In healthcare, we expanded our relationship with Anthem, as well as another Fortune 50 healthcare company who is using Service Cloud to understand patient needs and provide more personalized care. We also deepened our relationship with the Cancer Treatment Centers of America, which is using Health cloud to improve patient outcomes. Now, you're going to hear more about our innovative healthcare partners and customers in Las Vegas next week at HIMSS, which is the country's largest healthcare technology conference.

As for our ecosystem, Salesforce continues to be the growth lever for our partners and more than 55% of our new businesses generated with our partners and, at the close of FY '18, our partners surpassed 110,000 Salesforce certifications. This is an increase of more than 30% over last year. Today, we have strategic partnerships with industry leaders including Dell, IBM, Amazon, and in FY '18, as you know, we went live on AWS infrastructure in Canada and Australia. And at Dreamforce, which was absolutely outstanding, we announced a new strategic partnership with Google to connect Salesforce with Google Cloud and Google Analytics to enable a smarter, more collaborative experience for customers.

On the topic of integration, as you know, this past year we were focused on making sure that we integrated the incredible companies that we acquired in FY '17, including Demandware. I will report this is going very, very well. In fact, during the 2017 holiday season, the Commerce Cloud touched 540 million unique shoppers. Commerce Cloud is now one of the largest commerce environments in the world alongside major marketplaces such as Amazon and Alibaba.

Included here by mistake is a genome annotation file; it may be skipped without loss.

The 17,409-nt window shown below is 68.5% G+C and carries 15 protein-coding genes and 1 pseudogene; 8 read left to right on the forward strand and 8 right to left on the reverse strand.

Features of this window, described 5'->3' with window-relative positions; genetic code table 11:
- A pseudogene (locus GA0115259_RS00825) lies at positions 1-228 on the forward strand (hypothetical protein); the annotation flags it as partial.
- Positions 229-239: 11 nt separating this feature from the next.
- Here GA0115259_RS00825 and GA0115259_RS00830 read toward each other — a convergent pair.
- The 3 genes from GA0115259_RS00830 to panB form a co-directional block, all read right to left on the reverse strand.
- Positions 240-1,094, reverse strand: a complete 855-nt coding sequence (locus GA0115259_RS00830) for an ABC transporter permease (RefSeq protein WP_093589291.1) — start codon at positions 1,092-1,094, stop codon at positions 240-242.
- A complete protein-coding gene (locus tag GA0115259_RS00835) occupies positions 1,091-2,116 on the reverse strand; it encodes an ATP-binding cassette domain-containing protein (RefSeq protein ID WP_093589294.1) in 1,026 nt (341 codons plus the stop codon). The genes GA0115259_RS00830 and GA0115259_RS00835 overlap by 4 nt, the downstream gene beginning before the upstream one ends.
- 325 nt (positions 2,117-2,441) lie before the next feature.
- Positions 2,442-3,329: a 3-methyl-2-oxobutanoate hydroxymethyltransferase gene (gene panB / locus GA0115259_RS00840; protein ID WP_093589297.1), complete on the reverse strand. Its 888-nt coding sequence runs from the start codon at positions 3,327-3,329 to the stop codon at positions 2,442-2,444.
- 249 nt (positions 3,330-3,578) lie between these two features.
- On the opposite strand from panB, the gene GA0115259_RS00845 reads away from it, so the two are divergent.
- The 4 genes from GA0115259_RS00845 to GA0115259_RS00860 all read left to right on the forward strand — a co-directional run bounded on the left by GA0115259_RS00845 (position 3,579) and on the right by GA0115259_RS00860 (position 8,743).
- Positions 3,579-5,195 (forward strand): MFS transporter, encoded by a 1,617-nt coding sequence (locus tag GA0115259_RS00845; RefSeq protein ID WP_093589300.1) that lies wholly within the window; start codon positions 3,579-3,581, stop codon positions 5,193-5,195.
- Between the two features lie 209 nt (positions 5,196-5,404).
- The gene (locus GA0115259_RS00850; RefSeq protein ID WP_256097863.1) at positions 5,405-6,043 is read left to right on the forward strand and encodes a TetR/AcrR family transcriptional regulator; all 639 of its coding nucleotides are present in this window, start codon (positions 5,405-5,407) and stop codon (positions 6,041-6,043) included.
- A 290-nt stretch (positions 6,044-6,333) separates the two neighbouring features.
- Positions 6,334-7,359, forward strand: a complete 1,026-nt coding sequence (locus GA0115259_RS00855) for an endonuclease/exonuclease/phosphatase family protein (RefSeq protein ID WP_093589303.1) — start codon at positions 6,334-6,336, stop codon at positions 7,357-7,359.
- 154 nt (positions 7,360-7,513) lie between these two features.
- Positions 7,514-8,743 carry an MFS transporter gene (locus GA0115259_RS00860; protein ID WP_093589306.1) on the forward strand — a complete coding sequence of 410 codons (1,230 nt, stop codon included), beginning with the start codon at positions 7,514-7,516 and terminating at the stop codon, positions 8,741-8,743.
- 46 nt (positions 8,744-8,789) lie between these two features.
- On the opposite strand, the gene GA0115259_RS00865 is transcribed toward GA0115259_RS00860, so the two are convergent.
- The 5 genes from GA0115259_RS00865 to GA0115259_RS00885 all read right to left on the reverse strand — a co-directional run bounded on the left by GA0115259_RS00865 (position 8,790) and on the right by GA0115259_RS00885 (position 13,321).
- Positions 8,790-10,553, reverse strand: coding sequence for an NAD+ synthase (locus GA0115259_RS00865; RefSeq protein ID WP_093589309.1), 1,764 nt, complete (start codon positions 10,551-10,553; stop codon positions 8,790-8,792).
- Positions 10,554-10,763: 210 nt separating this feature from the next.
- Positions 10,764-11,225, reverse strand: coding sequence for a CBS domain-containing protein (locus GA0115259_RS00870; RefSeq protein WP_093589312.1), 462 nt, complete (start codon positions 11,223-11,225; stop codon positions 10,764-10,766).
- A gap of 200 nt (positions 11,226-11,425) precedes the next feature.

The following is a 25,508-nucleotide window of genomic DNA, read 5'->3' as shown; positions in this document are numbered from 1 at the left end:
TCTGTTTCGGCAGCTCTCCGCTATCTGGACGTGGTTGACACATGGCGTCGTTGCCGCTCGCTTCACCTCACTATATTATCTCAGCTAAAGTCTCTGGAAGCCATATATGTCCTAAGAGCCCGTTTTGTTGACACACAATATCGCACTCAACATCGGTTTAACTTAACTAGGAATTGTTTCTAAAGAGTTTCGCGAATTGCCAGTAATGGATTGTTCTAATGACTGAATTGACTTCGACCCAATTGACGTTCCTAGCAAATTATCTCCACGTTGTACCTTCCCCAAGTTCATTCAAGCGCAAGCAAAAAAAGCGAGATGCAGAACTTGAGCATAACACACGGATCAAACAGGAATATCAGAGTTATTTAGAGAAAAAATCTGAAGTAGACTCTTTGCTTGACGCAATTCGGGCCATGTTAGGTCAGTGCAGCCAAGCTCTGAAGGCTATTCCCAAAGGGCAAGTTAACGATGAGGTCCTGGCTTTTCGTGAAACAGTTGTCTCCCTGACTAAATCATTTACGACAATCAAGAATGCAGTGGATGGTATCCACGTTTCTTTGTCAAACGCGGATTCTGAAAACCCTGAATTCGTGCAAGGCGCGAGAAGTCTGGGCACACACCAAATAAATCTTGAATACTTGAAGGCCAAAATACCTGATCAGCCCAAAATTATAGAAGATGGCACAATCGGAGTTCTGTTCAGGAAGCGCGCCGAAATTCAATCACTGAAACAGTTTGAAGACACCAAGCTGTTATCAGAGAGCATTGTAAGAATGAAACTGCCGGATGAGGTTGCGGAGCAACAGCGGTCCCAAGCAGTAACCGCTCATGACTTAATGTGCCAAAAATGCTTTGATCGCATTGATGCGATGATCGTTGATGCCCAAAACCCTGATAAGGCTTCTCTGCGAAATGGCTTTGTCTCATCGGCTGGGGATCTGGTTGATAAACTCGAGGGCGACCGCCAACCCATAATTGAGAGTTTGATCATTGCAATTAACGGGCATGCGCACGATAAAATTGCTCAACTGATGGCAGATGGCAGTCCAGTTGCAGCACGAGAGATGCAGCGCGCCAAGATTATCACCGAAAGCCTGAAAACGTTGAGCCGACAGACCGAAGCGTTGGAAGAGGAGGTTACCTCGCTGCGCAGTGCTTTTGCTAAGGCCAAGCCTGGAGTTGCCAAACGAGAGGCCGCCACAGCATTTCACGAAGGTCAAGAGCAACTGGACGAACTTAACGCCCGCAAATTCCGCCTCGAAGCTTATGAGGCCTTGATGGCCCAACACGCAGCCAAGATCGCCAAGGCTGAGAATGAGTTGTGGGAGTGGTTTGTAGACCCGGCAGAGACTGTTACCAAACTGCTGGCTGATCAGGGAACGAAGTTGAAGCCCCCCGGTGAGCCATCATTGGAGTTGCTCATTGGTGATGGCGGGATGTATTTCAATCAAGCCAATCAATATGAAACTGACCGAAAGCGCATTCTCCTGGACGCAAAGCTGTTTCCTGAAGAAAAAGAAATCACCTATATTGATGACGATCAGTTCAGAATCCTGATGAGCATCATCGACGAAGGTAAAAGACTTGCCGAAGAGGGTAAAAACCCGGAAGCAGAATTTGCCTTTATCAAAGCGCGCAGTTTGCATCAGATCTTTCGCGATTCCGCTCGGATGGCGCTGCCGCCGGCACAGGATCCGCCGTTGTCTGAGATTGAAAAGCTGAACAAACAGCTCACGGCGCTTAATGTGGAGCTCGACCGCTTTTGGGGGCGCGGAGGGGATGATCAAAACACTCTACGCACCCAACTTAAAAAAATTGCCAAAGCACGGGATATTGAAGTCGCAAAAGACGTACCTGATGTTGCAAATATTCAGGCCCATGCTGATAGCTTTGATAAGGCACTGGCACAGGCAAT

Now, Marc also mentioned that trust is our No. 1 value. It's obviously very, very important to us, but innovation is a core value, as well, and in the fourth quarter, we rolled out our Spring '18 release to all of our customers, which has over 300 innovations, including exciting enhancements to the Lightning Platform and new Einstein innovations across our clouds. And, speaking of Einstein, we are seeing tremendous momentum and we just hit an incredible milestone, producing over a billion predictions in a single day and nobody but Salesforce can deliver these deep customer insights at scale so it's very, very exciting with that momentum.

Finally, I want to give a quick update on the EU General Data Protection Regulation, which will come into effect on May 25th. We welcome the GDPR is an important step for customers to strengthen their privacy programs and we are committed to helping our customers prepare for it every single day. So, in closing, I want to thank our customers, our partners, our employees for their continued trust in us and for contributing to just an outstanding Q4 and just great full-year results so thanks, everybody, for that.